A few advertisers have declared that they will blacklist news channels that air misleading and “toxic” content to drive viewership ratings. Venkata Susmita Biswas asks experts how the news genre can walk the proverbial tightrope between credibility and profitability.
Kishan Kumar MS, chief growth officer, Wavemaker
‘Need to revisit ranking and ranting’
In a 2016 survey by American Press Institute titled A New Understanding: What Makes People Trust and Rely on News, accuracy, agility and specificity emerged as the top three reasons. In single-TV Indian homes, a heady cocktail of agility, entertainment and ‘panel of experts’ has helped news channels challenge the viewership of GECs during prime time. Despite this raking in 10% of television advertising expenditure, at best, the share of conversation they command is disproportionate to the revenue they generate. Everyone from brands and politicians to entertainment companies benefited from this.
And then, news broke all boundaries. Rankings that ensured revenue and rantings that ensured eyeballs started getting questioned. Both these elements of TV news have been blamed for toxicity and their high-handed approach. In an increasingly brand-safety-conscious world, this dependence on ranks and rants will have to be revisited. For a majority of brands and advertisers, just rankings won’t be good enough; quality of those rankings will be equally important. Rants from studio-tops won’t be good enough; quality of conversations and accuracy of reportage will become more important. Because eventually, the above two factors will help TV channels command a premium as credibility will always come with a premium.
‘News channel business model is broken’
There are two distinct challenges: accuracy of the ratings, and certain news channels airing polarising content that gets the eyeballs. BARC ratings pose a conundrum. When BARC was launched in 2015, stakeholders across the board had seemingly identified all historical wrinkles with TAM ratings — ranging from sample size, methodology and technology to attribution. The events over the last few weeks, however, have brought a lot of the old questions to the fore. Research (even at a massive scale) is an extrapolation which will need to be interpreted subjectively. There will be a differential point of view on various aspects depending on who you speak to. However, it is still far better than flying blind! Also, long-term trends normalise short-term fluctuations.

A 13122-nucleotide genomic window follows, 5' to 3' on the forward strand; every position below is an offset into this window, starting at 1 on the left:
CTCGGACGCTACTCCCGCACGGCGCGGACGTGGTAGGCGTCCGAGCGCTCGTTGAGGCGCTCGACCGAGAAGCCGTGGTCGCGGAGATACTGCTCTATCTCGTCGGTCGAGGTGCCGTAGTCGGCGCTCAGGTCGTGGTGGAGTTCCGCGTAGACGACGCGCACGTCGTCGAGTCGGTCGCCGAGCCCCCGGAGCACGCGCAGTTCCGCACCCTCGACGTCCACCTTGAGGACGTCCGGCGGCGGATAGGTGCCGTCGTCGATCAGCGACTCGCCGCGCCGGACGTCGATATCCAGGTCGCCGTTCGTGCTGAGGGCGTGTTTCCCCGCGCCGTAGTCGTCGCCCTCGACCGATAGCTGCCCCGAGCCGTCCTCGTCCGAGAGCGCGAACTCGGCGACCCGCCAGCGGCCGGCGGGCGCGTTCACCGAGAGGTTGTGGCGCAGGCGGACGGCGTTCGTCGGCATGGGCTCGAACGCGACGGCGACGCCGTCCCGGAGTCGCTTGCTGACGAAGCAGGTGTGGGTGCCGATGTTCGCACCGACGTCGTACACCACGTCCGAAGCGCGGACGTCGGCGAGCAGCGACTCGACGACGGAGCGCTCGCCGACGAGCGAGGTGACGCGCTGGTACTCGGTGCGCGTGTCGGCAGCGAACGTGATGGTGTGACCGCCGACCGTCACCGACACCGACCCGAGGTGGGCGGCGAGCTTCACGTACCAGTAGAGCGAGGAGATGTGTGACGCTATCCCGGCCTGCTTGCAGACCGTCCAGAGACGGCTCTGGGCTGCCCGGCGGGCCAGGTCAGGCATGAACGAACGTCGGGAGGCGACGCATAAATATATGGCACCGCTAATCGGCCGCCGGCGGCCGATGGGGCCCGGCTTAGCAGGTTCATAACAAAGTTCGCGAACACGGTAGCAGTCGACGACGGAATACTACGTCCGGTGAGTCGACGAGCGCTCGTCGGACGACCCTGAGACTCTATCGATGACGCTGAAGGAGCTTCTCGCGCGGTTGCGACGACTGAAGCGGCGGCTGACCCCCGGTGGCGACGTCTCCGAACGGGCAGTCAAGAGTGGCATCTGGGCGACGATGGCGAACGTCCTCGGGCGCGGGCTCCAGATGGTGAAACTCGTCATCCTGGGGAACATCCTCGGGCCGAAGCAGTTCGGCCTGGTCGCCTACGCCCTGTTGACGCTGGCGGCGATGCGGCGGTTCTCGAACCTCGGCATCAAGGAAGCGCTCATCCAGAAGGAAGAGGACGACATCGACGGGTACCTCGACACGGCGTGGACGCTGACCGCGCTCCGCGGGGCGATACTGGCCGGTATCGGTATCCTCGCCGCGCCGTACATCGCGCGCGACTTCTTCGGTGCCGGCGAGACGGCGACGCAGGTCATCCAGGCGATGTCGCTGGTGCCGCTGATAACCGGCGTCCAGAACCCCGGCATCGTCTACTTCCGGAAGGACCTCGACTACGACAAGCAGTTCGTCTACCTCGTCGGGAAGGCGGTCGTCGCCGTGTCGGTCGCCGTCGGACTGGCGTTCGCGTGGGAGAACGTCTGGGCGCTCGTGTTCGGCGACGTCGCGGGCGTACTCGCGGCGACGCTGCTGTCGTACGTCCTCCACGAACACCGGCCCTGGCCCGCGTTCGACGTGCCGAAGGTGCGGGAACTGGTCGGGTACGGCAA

The news channel business model is a broken one; subscription pricing is capped and nearly 70% of the revenue comes from advertising. ‘Reach’ is the God metric which attracts advertisers and, in turn, incentivises all actions that maximise eyeballs. Effectively, the tail ends up wagging the dog. This works till we hit an inflexion point, when the damage to the brand by association will outweigh the efficiency of deliveries. The difficult task on hand is for news channels to take a long-term view and self-regulate, before all credibility erodes.
Raman Kalra, partner, PwC India
‘Need to invest in data science’
While technological advancements leading to democratisation of content creation, aggregation and distribution have been a boon, they have also brought along their own share of challenges. Fake news continues to be a challenge in the digital world and so does the ‘breaking news’ and ‘debate’-led format of news broadcasting. Being primarily dependent on advertising revenues, news channels have always looked at ways of maximising eyeballs with a more entertaining news coverage model. While this did work initially, consumers now want a more balanced view.
Advertising dollars will never leave the news genre as people will always consume news. The news industry must invest more in data science to connect with consumers better, and deliver news across platforms in the most credible ways. Understanding the consumption patterns for different formats of news coverage across platforms is as important as the news story itself, for the survival and growth of the news industry. Linked to this is the other fundamental shift that the industry needs to adopt soon — unified audience measurement across platforms. Technological advancements and data-driven insights will, most likely, soon transform this space.